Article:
Nonlinear Phenomena pp 439-451 | Cite as

# Linear and nonlinear differential equations as invariants on coset bundles

## Abstract

Among the ways in which group theory adapts its methods to study nonlinear systems, we have come upon a rather natural construction -natural for a group theorist- whereby certain families of differential equations become identified with invariants built within a group. The equations embedded in this way thus far are tensor generalizations of Burgers equation, third- or higher-order-derivative Korteweg-de Vries equations, and similar generalizations of the diffusion and Hírota equations. The groups which harbour these are subgroups of inhomogeneous linear groups and some of their normal extensions. The construction is natural for a group theorist because any space *C*, homogeneous under the action of a group *G* may be identified with a *coset* space *C* = *H/G* by some subgroup *H* ≈ *G*. We are able to find the appropriate coordinates of this space so that they become the set of independent and dependent variables satisfying the above differential equations.

## Keywords

Diffusion Equation Nonlinear Differential Equation Semidirect Product Burger Equation Coset Space## Preview

Unable to display preview. Download preview PDF.

## References

- [1]G. W. Bluman and J. D. Cole,
*Similarity Methods for Differential Equations*. Applied Mathematical Sciences #13, Springer Verlag, 1974.Google Scholar - [2]A. O. Barut and R. Rączka,
*Theory of Group Representations and Applications*. Polish Scientific Publishers, Warszaw, 1977.Google Scholar - [3]S. Helgason,
*Differential Geometry and Symmetric Spaces*. Academic Press, New York, 1962.Google Scholar - [4]R. Hermann,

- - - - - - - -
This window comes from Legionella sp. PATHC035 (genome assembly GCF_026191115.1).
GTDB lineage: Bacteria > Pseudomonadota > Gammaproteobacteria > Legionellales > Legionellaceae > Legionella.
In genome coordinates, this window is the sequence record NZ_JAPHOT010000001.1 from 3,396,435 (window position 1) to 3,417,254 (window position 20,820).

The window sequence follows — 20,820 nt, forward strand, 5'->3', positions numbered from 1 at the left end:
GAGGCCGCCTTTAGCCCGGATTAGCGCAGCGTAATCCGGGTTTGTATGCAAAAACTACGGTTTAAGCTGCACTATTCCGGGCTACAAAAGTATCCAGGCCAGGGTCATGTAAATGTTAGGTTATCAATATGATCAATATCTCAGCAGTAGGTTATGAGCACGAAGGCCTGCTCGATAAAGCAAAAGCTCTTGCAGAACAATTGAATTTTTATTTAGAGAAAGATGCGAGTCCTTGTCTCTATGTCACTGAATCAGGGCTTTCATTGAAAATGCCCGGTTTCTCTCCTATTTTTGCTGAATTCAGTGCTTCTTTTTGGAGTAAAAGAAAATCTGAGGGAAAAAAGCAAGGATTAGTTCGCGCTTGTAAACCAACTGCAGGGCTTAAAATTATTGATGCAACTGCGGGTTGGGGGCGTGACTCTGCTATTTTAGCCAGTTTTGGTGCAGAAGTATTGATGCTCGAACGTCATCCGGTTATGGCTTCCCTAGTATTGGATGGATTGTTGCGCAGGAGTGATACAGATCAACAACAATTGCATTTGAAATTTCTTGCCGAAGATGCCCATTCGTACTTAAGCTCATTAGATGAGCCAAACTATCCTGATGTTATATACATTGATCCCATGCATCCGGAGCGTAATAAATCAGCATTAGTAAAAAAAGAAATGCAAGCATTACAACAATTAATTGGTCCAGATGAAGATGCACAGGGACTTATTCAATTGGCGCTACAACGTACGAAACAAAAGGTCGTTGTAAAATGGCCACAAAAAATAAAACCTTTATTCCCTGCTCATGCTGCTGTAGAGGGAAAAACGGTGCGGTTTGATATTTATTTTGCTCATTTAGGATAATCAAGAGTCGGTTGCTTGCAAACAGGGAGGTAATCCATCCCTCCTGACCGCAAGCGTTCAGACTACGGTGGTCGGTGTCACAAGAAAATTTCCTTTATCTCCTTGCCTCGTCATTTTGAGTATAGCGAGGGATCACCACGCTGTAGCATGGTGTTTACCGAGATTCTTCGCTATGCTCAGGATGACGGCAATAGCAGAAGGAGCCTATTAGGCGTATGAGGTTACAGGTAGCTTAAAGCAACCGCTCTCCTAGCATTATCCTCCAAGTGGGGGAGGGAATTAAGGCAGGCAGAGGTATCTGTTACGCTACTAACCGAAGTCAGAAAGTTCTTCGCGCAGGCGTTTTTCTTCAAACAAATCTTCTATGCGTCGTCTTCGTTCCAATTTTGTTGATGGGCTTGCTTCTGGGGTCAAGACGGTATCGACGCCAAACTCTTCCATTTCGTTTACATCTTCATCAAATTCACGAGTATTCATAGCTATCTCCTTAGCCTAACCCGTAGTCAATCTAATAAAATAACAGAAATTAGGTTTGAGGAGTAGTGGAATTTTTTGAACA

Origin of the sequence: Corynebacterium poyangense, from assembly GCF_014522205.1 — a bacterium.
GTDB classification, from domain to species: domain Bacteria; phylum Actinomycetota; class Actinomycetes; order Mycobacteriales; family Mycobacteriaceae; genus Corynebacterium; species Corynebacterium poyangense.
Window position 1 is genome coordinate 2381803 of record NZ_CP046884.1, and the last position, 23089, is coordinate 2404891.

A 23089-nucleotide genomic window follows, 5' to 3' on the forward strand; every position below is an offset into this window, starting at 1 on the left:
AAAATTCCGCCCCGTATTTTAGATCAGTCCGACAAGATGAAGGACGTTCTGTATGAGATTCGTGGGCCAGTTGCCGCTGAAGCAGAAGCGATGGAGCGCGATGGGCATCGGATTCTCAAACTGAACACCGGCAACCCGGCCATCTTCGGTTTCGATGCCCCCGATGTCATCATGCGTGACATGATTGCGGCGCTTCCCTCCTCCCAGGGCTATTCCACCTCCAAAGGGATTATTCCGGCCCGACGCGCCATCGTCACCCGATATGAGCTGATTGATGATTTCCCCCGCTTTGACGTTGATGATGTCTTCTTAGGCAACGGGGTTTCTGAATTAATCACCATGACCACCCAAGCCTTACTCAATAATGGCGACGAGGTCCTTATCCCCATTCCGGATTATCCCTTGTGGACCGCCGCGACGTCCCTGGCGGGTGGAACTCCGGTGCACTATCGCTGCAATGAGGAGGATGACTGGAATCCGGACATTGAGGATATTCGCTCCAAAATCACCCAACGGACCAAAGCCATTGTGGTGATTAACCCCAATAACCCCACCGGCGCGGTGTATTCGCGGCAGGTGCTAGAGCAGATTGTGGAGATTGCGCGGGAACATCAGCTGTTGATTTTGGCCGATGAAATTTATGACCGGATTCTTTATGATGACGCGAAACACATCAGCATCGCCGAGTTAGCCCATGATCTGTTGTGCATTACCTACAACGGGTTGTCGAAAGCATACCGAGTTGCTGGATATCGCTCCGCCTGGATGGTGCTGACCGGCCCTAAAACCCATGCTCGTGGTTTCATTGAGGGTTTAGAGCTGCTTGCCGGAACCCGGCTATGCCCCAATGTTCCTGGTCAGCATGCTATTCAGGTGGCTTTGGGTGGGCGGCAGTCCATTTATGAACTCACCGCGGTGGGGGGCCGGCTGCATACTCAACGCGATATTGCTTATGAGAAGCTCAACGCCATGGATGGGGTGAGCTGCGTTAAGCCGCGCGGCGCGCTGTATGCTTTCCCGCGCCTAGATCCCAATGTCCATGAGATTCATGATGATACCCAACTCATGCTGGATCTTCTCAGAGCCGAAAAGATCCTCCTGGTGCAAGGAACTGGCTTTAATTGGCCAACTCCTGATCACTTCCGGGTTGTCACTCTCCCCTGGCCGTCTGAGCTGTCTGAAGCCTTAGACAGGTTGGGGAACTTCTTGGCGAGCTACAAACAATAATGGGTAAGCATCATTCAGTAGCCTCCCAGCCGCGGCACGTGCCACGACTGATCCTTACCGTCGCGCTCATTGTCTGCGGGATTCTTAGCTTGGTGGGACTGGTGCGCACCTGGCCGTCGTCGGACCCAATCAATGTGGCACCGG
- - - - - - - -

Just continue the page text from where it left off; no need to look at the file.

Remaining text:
*The Geometry of Non-Linear Differential Equations, Bäcklund Transformations and Solitons. Part A*. Math-Sci Press, Interdisciplinary Mathematics, Vol. XII, Brookline Ma., 1976.Google Scholar - [5]K. B. Wolf, L. Hlavatý, and S. Steinberg, Nonlinear differential equations as invariants under group action on coset bundles. I. Burgers and Korteweg-de Vries equation families.
*preprint*Comunicaciones Técnicas IIMAS #319 (1982).Google Scholar - [6]J. M. Burgers, A mathematical model illustrating the theory of turbulence.
*Adv. Appl. Mech.***1**, 171–199 (1948).Google Scholar - [7]G. B. Whittham,
*Linear and Nonlinear Waves*John Wiley & Sons, New York, 1974.Google Scholar - [8]K. B. Wolf,
*Integral Transforms in Science and Engineering*. Plenum Press, New York, 1979.Google Scholar - [9]R. Hirota, Exact solutions of the Korteweg-de Vries equation for multiple collisions of solitons.
*Phys. Rev. Lett.***27**, 1192–1194 (1971).CrossRefGoogle Scholar - [10]E. Hopf, The partial differential equation
*u*_{t}+*u u*_{x}=*μu*_{xx}.*Commun. Pure Appl. Math.***3**, 201–230 (1950);J. D. Cole, On a quasilinear parabolic equation occurring in thermodynamics.*Q. Appl. Math.***9**, 225–236 (1951).Google Scholar - [11]K. B. Wolf, Nonlinear group action and differential equations.
*Talk delivered at the topical AMS meeting, Albuquerque NM, November 1976*.Google Scholar - [12]G. Rosen and G. W. Ullrich, Invariance group of the equation ∂u/∂ = −
**u**·∇u.*SIAM J. Appl. Math.***24**, 286–288 (1973).CrossRefGoogle Scholar - [13]C. P. Boyer and M. Peñafiel, Conformal symmetry of the Hamilton-Jacobi equation.
*Nuovo Cimento***31B**, 195–210 (1976).Google Scholar